Other volunteers, new and old had similar experiences! Cindy, a volunteer who attended a Restoration event once prior and returned for more, was more motivated by the joy of the work, but shared the same outlook on the event as Winston.

Back to Natives has plenty more restoration projects and volunteer opportunities to come! Join us in Orange County’s Cleveland National Forest in our efforts to restore the San Mateo Wilderness! You’ll get to play a part in saving the environment while getting a one-on-one experience with nature. For more information or to register, check our website. Don’t forget to bring a friend (they need to register too)! Unable to participate? Leave your mark with a donation to keep the earth moving. Every dollar makes a difference and what you put into the world, you will get out of it. Nature thanks you!

9th year of habitat restoration training scheduled!

A student learning how to use a weed wrench, which is used to remove larger invasive plants like Scotch Broom. Photo by Mark Bowler
A student learning how to use a weed wrench, which is used to remove larger invasive plants like Scotch Broom. Photo by Mark Bowler

Back to Natives Restoration, in a cooperative agreement with the United States Forest Service in the Cleveland National Forest, will lead a hands-on training course for restoration volunteers from January 19 to March 4, 2017. This successful program is now in its ninth year.

Participants will learn how to remove invasive non-native plant species using tools rather than herbicides.  They will learn how to keep themselves and others safe in the field, how to manage restoration volunteers, and how to identify native and non-native plants.

Graduates are eligible to lead volunteer groups in the National Forest. Volunteers and staff from all wild land agencies, organizations and non-profits are welcome to participate, and then share their new knowledge and skills with others.

ScotchBroomRemoval_smallIndividuals interested in attending the series of classes can visit https://www.backtonatives.org/education

Ecological restoration is a means of sustaining the diversity of life on Earth and reestablishing healthy ecosystems.  Successful habitat restoration ensures that native species are protected while non-native species are removed with minimal impact.  Nationwide, invasive plants cost us an estimated $33 billion per year. Invasive plants degrade wildlife habitat – they are the second-greatest threat to endangered species, after habitat destruction.

Back to Natives strives to involve the community in the process of ecological restoration and conservation because it believes that a little “ecological enlightenment” and a chance to “get your hands dirty” is the best way to improve relations between people and nature.

Join Craig Torres for a Native Tea Workshop at the BTN Nursery!

IMG_20141025_143132Back to Natives is hosting a native plant tea workshop on, Saturday November 12, 10AM – 12PM. Craig Torres, a descendant of the Native American Tongva people who inhabited the Los Angeles Basin, will talk about the uses of different native plant teas, provide materials to make tea bags, and have sample teas to drink (bring a small cup!) Register and prepay at backtonatives.org.

During this workshop, Torres will focus on ways to use different native plants in teas, including white sage (and other sages), wild rose (petals, blossoms, and hips), elderberry (blossoms and berries), yerba santa, yerba buena, and California juniper. Participants should come prepared to sample (bring a cup). Torres will also demonstrate making reusable, recyclable tea bags. This workshop will help attendees identify, cultivate and care for native plant teas they can grow on their own.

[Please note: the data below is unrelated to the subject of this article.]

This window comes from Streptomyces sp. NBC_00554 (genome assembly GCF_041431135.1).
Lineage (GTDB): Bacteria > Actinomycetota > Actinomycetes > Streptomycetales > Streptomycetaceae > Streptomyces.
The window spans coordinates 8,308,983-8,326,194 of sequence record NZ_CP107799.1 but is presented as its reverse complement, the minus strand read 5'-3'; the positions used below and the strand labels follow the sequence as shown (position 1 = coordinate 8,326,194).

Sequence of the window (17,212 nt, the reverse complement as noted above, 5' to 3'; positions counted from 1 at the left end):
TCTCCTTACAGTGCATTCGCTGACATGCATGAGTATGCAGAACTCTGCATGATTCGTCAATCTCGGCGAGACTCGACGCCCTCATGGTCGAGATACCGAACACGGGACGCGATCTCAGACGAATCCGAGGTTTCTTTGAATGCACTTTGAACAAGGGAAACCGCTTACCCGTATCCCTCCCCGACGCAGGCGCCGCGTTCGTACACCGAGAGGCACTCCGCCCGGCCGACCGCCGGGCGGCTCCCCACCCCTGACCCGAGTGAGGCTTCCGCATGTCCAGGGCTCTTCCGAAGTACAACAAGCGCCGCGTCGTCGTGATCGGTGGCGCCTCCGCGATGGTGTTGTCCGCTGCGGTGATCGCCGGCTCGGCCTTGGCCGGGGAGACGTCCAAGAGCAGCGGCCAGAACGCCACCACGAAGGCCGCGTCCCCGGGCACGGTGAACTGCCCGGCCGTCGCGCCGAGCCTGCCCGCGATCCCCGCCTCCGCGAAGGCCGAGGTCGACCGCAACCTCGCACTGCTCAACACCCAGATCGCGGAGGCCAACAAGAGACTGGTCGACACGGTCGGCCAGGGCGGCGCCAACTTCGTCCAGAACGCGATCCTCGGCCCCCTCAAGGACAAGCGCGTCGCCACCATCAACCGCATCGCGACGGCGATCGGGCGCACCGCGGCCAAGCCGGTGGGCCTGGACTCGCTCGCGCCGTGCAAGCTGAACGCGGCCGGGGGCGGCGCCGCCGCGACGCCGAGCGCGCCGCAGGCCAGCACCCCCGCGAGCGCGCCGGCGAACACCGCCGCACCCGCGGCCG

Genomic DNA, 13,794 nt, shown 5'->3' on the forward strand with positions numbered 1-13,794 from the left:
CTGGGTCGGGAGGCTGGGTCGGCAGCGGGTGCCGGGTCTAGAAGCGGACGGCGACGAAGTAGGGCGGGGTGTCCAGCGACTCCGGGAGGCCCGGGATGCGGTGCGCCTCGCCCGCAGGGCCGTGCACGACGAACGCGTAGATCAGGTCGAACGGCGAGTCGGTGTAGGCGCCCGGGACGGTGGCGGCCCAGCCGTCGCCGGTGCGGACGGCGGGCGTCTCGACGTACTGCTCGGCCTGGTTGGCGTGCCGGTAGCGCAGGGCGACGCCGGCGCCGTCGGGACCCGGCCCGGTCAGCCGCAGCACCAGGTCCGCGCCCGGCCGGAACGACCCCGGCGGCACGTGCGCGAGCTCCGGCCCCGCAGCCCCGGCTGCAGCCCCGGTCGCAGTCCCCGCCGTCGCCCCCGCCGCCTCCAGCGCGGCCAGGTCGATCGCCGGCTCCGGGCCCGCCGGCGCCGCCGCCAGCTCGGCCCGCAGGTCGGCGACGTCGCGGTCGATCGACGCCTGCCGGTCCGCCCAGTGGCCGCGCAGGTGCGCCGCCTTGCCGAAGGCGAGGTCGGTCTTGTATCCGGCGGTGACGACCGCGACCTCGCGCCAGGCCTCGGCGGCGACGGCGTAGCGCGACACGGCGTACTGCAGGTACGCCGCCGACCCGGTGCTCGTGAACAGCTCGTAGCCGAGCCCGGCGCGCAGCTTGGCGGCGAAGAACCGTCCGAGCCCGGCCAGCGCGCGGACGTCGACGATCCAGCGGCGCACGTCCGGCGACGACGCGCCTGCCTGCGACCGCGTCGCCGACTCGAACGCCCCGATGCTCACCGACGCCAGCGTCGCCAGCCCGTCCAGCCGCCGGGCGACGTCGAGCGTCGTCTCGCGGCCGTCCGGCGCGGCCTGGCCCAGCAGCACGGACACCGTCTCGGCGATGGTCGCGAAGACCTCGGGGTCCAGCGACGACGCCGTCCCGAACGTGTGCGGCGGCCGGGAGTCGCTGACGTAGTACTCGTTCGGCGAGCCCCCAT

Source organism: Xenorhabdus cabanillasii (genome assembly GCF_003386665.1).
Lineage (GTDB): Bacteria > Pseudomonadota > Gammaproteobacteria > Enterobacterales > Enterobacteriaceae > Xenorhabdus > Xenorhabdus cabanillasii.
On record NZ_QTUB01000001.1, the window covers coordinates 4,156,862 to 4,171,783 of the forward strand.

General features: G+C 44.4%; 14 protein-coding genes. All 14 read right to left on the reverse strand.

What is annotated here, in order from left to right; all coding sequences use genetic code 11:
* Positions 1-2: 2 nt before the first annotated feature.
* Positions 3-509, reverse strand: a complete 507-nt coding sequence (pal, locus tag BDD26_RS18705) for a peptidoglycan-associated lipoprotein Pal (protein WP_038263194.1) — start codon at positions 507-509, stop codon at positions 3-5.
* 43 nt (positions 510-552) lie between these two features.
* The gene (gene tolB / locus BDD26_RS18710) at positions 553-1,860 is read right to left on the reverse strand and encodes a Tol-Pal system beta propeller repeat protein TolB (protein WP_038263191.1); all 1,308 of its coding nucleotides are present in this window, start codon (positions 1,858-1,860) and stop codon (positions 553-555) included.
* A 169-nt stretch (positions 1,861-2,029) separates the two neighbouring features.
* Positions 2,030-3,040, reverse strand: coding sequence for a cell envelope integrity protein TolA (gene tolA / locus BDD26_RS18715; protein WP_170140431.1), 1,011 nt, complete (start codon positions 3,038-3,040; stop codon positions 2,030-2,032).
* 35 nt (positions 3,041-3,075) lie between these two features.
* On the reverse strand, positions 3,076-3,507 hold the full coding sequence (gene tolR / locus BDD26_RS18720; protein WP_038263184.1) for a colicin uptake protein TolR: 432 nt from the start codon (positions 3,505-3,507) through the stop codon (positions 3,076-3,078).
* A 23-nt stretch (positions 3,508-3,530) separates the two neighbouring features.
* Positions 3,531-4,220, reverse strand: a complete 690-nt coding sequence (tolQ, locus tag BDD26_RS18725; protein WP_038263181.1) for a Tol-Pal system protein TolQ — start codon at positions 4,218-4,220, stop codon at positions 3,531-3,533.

“For thousands of years, the indigenous people of the Los Angeles Basin relied on native plants for food, clothing, shelter, and medicine to support their health,” said Craig Torres. “These days, however, many of us are out of tune with our natural, native habitat and we rely on synthetic supplements to support our health. Learning how to use native plants as food and medicine allows us to reconnect with nature the way my Native American ancestors did.”

Back to Natives’ Native Plant Teas workshop will be held on Saturday November 12, 10AM – 12PM at the Back to Natives Nursery at Santiago Park, located near 600 E. Memory Lane in Santa Ana. Register and prepay at backtonatives.org.

What Native Plant Landscaping is NOT

A Back to Natives Native Plant Design. Want your own? Click HERE.

Sometimes native plant landscaping gets a bad rap. That is because there are those who feel that a native plant landscape simply means deciding to not mow, and neglecting to research the plants that are actually native to their area. They do not create a design or develop a plan. I perform habitat restoration, but I also use my skills to create beautiful and sustainable native landscapes here in California. I always use a plan and then maintain the landscape for the animals, but also considering the aesthetic appearance of the plantings. Without some modicum of design, your neighbors will not appreciate the beauty of locally native plants and want them in their yard.

A beautiful, mature native plant landscape by Back to Natives.
A beautiful, mature native plant landscape by Back to Natives.

Don’t fall prey to hubris and think that just because you planted it, or just didn’t bother to mow it, that you created a natural wildland beneficial to you, your neighbors and to local wildlife. Yes some native animals can use a nonnative weed lot, but it is subsistence living for them, not thriving, quality habitat. A weed lot with no rhyme or reason in your front yard creates enmity around the idea of native gardens, not encouraging the use of local natives in landscaping! This gives a bad name and a black eye to what I and so many others are trying to accomplish, namely to show the real beauty of native landscaping, with little to no maintenance and little to no irrigation.

Just ceasing to mow is not landscaping. It is being an inconsiderate neighbor, and an irresponsible environmentalist by allowing nonnative invasives to establish a seed base from which to invade nearby natural areas! Yes some native animals can use nonnative weed lots to subsist, but weed lots are not viable long term habitat for native animals to thrive in. We must work to turn weed lots into habitat areas. – Reginald Durant, BTN Executive Director